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Vintage

Restoration turns rusted ax heads into functional works of art

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“I can do this,” Paul Flannigan thought to himself when he saw a meticulously restored ax a few years ago.

Today, Flannigan’s Whitefish-based Stumptown Axes, with their vintage heads and well-crafted handles, can sell for hundreds, and in some cases, thousands of dollars.

What started as a way to keep oneself busy while looking for work has evolved into what Flannigan calls a “professional hobby” as he turns worn and rusted ax heads into beautiful, functional works of art.

“This is something I started doing to really help my sanity, and I started building passion out of the chaos in my head. It was a great creative outlet, but it turned out to be something I really enjoy doing,” Flannigan explained of the origins of the effort. Whatever people do with my axes, it’s up to them. I enjoy making them.”

The story of what would become the Stumptown axes begins three years ago in Seattle. After running a bike shop in Virginia for 11 years, Flannigan found himself looking for work after he and his wife moved to Emerald City as part of her job.

When what Flannigan thought would be an easy job search turned into a months-long ordeal, she found herself struggling with frustration and a bout of depression.

Flannigan decided to find a hobby where she could use her hands to do things as a way to keep her sanity during this difficult time.

It didn’t turn out exactly as he expected.

“It would be fair to say that Stumptown Axes started with a sewing machine,” Flannigan said. “I wanted to be able to do things physically and at the same time prove that I understood marketing concepts. While struggling with that project, I noticed an expensive ax that someone had restored. I decided I wanted to make one for myself and it went right out of there.

Flannigan started with a rusty old ax head and a walnut board from a local lumber yard.

Satisfied with his first try, Flannigan began improving his process. Soon his friends noticed.

“I looked at the finished handle of the first ax and thought, ‘Wow, that doesn’t look terrible,'” he laughed. “I’m looking at it now and I realize it’s not as great as I thought, but I used it for a while and finally gave it to a friend.”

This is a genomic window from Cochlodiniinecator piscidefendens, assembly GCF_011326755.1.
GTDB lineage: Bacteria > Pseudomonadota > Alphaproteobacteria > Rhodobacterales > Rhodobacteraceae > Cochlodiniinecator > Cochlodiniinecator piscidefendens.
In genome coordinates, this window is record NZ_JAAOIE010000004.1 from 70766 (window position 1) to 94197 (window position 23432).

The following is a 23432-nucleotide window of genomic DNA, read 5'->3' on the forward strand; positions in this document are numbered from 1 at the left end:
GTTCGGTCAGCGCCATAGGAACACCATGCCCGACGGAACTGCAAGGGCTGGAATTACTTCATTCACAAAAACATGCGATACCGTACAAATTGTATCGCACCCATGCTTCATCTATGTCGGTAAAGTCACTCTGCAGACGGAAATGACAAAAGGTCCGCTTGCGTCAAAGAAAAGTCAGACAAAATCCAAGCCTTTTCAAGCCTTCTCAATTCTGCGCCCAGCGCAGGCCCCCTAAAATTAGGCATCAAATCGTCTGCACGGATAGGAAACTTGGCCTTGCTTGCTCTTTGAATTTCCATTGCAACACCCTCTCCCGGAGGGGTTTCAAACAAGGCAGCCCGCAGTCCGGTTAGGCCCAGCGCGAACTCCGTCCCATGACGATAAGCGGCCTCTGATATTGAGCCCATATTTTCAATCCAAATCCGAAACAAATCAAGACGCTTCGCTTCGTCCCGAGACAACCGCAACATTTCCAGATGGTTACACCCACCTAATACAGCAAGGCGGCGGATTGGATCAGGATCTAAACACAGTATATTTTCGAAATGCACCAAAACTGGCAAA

It took a month to restore the first axe. The second took two weeks. In the third, Flannigan was quite proud of the way they had appeared. Friends started asking to do some projects for them. They soon became friends of friends who wanted an ax. It didn’t take long for orders to start pouring in.

When Flannigan and his wife decided to move to Whitefish, a cursory glance at the history of the area provided the perfect name for his burgeoning company, Stumptown Axes.

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“There are many people in the country and around the world who do this type of work, and most of them have very similar names. I wanted to make sure the name I came up with was unique and provided an excellent insight into the history of the area,” he said.

Flannigan started her venture with a website, social media accounts, and around 30 followers. More than 50,000 followers are following their latest creations these days.

Flannigan has been researching the area for old ax heads for his projects for the past two years. From finds in antique shops to auctions, yard sales, barns, and even those that are mined from the fields, he’s always on the hunt for his next project.

Transformed from garage to workshop, Flannigan continues to hone her skills while enjoying the freedom of working from home.

“I’ve forever had a showcase with my bike shop and I never want to do that again. It’s not because I don’t like customers, but doing it this way gives me more freedom to work the way I want. That way, I don’t just have people peeking through,” he said. , it’s because someone wants me to do it for them.”

Learn more

For those who want to learn more about Flannigan’s latest projects, the Stumptown Axes, or possibly unload a pile of rusted old ax heads, visit his website at Stumptownaxes.com or find him on Facebook, Instagram and YouTube.

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